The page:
Daryl Roth, Karyl Lynn Burns
Written by and Starring:
Directed by Jenny Sullivan
(Theatre Row Website)
410 West 42nd Street
Scenic Design: Beowulf Boritt
Costume Design: Alex Jaeger
Lighting Design: Joel E. Silver
Sound Design: Shane Rettig
Production Stage Manager: Katherine Barrett
Production Supervisor: Production Core
Press: Keith Sherman & Associates
Advertising: DR Advertising
Marketing: Leanne Schanzer Promotions, Inc.
General Management: DR Theatrical Management
Dr. Roberta E. Zlokower
November 29, 2014
Tonight was the second time this season an actor in a one-character play was suffering from the sniffles. But, Tom Dugan, the play’s writer and actor, as Simon Wiesenthal, managed to keep the dialogue intense, sprinkled with wit, in the style of Jewish humor, in a discussion of Nazi war criminals. The time and setting at the small-staged Acorn Theatre is 2003, The Jewish Documentation Center, Vienna Austria. The Irish, Mr. Dugan speaks with an authentic accent, noting, in program notes, that his father, in World War II, was in a unit that liberated the German, Langenstein concentration camp. He also notes that Simon Wiesenthal helped in the search and conviction of 1,100 Nazi war criminals. Beowulf Boritt’s office set includes expansively high, crammed, bookshelves, a desk, chair, and artificial sunflower. Mr. Wiesenthal, in this play, is speaking to students and scholars of the 1941-45 Holocaust, responsible for the murder of six million Jews, as well as millions who were Christian, Gypsy, Jehovah’s Witness, disabled, and homosexual. In the 1980’s, I spent the better part of a day at Dachau, Germany, touring the remnants of the horrors of one of the horrific death camps.
Mr. Dugan, as the Austrian-born Wiesenthal, moves from stage right to stage left, from chair to desk to phone, and again, telling tales of his own imprisonment, the death of relatives, the travails and fears of his wife, Cyla, his post-war marriage and family, his studies, and his scholarly research on Holocaust victims, saviors, enablers, executors, and their assistants. He hunts down, feverishly, relentlessly, a soldier who captured Anne Frank in her hiding space and Franz Stangl, the head of the Sobibor and Treblinka death camps. Mr. Dugan’s Wiesenthal also attends the trial of Adolf Eichmann, who was physically diminutive and hunched, according to the play’s narrative, the opposite of Wiesenthal’s obsessive expectation.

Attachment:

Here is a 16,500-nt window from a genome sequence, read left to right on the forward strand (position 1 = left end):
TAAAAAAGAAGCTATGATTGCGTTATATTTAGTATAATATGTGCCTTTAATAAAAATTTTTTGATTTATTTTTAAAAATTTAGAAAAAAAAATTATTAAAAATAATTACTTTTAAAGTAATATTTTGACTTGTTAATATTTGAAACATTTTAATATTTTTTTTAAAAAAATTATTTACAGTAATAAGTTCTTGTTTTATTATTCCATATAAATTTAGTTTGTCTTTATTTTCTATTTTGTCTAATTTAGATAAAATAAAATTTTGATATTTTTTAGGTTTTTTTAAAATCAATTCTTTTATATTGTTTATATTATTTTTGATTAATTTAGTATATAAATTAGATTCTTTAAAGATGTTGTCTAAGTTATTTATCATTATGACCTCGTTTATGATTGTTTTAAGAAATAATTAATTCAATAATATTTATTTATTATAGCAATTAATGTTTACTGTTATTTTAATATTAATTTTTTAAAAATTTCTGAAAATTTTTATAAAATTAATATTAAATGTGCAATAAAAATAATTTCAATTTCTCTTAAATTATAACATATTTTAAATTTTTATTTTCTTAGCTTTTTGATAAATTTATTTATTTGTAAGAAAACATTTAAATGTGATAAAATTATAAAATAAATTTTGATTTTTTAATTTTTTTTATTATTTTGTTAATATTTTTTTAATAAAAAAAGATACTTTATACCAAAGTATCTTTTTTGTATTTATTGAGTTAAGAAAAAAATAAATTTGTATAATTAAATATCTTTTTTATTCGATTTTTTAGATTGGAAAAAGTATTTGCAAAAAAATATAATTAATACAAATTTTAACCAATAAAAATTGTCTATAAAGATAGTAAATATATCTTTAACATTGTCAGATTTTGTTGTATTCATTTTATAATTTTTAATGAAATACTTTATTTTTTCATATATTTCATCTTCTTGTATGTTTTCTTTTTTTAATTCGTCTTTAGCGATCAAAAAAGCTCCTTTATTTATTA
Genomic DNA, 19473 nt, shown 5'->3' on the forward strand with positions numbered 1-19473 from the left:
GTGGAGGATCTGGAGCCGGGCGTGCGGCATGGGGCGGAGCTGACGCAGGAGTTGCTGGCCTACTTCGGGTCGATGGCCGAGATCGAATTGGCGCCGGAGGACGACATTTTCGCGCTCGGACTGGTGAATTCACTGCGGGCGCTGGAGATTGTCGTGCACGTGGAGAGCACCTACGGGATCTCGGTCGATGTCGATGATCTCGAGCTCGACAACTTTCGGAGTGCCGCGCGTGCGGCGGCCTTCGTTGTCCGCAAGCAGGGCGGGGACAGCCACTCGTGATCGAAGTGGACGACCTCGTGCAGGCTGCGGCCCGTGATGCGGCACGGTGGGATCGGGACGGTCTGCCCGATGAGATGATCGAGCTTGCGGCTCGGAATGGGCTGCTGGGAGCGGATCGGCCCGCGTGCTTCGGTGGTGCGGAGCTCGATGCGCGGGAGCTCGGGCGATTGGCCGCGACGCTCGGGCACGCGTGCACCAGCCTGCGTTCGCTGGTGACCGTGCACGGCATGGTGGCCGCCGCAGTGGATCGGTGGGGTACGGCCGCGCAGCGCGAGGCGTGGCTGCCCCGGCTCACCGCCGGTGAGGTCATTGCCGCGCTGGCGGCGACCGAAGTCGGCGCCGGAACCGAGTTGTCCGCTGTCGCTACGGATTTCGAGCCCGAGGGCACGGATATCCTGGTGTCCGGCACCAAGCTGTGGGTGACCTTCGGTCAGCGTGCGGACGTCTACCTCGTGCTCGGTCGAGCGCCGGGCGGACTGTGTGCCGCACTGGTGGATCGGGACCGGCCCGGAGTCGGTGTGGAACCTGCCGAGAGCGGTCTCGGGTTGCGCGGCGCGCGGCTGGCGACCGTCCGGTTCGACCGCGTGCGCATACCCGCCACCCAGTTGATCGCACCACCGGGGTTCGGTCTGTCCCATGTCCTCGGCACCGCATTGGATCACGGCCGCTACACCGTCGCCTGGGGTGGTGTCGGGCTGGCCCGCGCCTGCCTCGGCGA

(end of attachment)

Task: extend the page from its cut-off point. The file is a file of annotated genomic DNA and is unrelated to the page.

Mr. Dugan relates numerous anecdotes, sometimes with a sneer, sometimes with a smirk. However, to magnify this production, it would have helped to show black-white slides for those students in the audience born decades after the end of the World War II era, even just to magnify for the Holocaust-educated audience the visual impact. As an original member of the United States Holocaust Memorial Museum, and having visited twice, the visuals always grip the mind, even if just to reinforce the sheer magnitude of this historical atrocity. I also wish Director, Jenny Sullivan, had asked Mr. Dugan to use more theatricality and drama in his delivery, as the play was delivered much like a lecture monologue or public television interview. In a sensitive touch, every member of the audience received an envelope of sunflower seeds, “seeds of remembrance”. Kudos to Simon Wiesenthal, for all his tireless work and dedicated efforts.
Tom Dugan as Simon Wiesenthal
Courtesy of Carol Rosegg